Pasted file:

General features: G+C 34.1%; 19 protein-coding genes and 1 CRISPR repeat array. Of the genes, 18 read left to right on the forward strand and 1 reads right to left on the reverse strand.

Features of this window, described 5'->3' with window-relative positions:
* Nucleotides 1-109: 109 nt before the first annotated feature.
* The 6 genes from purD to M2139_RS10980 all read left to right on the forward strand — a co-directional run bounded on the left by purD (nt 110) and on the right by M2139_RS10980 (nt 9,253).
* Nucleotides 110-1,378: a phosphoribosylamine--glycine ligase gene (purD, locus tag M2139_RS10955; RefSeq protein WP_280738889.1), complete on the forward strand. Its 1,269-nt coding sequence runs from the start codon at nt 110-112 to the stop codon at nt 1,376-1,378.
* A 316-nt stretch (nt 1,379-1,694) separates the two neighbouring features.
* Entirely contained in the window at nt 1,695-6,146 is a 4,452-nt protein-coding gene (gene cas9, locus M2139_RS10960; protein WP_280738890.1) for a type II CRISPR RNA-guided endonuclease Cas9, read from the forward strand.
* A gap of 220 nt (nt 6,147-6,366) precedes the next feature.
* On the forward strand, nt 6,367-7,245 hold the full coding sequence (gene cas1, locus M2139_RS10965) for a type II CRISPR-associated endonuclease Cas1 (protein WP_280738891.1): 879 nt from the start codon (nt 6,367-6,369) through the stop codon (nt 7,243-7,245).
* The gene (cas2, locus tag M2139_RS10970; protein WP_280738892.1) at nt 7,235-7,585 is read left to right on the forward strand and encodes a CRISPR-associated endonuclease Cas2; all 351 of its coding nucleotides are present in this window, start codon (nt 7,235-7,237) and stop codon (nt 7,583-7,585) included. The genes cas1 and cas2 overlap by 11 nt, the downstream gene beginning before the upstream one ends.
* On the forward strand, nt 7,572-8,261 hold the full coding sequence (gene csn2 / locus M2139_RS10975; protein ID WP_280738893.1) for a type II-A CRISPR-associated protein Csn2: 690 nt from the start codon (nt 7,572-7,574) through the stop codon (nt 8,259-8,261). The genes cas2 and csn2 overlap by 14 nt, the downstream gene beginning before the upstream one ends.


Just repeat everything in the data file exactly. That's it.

General features: G+C 34.1%; 19 protein-coding genes and 1 CRISPR repeat array. Of the genes, 18 read left to right on the forward strand and 1 reads right to left on the reverse strand.

Features of this window, described 5'->3' with window-relative positions:
* Nucleotides 1-109: 109 nt before the first annotated feature.
* The 6 genes from purD to M2139_RS10980 all read left to right on the forward strand — a co-directional run bounded on the left by purD (nt 110) and on the right by M2139_RS10980 (nt 9,253).
* Nucleotides 110-1,378: a phosphoribosylamine--glycine ligase gene (purD, locus tag M2139_RS10955; RefSeq protein WP_280738889.1), complete on the forward strand. Its 1,269-nt coding sequence runs from the start codon at nt 110-112 to the stop codon at nt 1,376-1,378.
* A 316-nt stretch (nt 1,379-1,694) separates the two neighbouring features.
* Entirely contained in the window at nt 1,695-6,146 is a 4,452-nt protein-coding gene (gene cas9, locus M2139_RS10960; protein WP_280738890.1) for a type II CRISPR RNA-guided endonuclease Cas9, read from the forward strand.
* A gap of 220 nt (nt 6,147-6,366) precedes the next feature.
* On the forward strand, nt 6,367-7,245 hold the full coding sequence (gene cas1, locus M2139_RS10965) for a type II CRISPR-associated endonuclease Cas1 (protein WP_280738891.1): 879 nt from the start codon (nt 6,367-6,369) through the stop codon (nt 7,243-7,245).
* The gene (cas2, locus tag M2139_RS10970; protein WP_280738892.1) at nt 7,235-7,585 is read left to right on the forward strand and encodes a CRISPR-associated endonuclease Cas2; all 351 of its coding nucleotides are present in this window, start codon (nt 7,235-7,237) and stop codon (nt 7,583-7,585) included. The genes cas1 and cas2 overlap by 11 nt, the downstream gene beginning before the upstream one ends.
* On the forward strand, nt 7,572-8,261 hold the full coding sequence (gene csn2 / locus M2139_RS10975; protein ID WP_280738893.1) for a type II-A CRISPR-associated protein Csn2: 690 nt from the start codon (nt 7,572-7,574) through the stop codon (nt 8,259-8,261). The genes cas2 and csn2 overlap by 14 nt, the downstream gene beginning before the upstream one ends.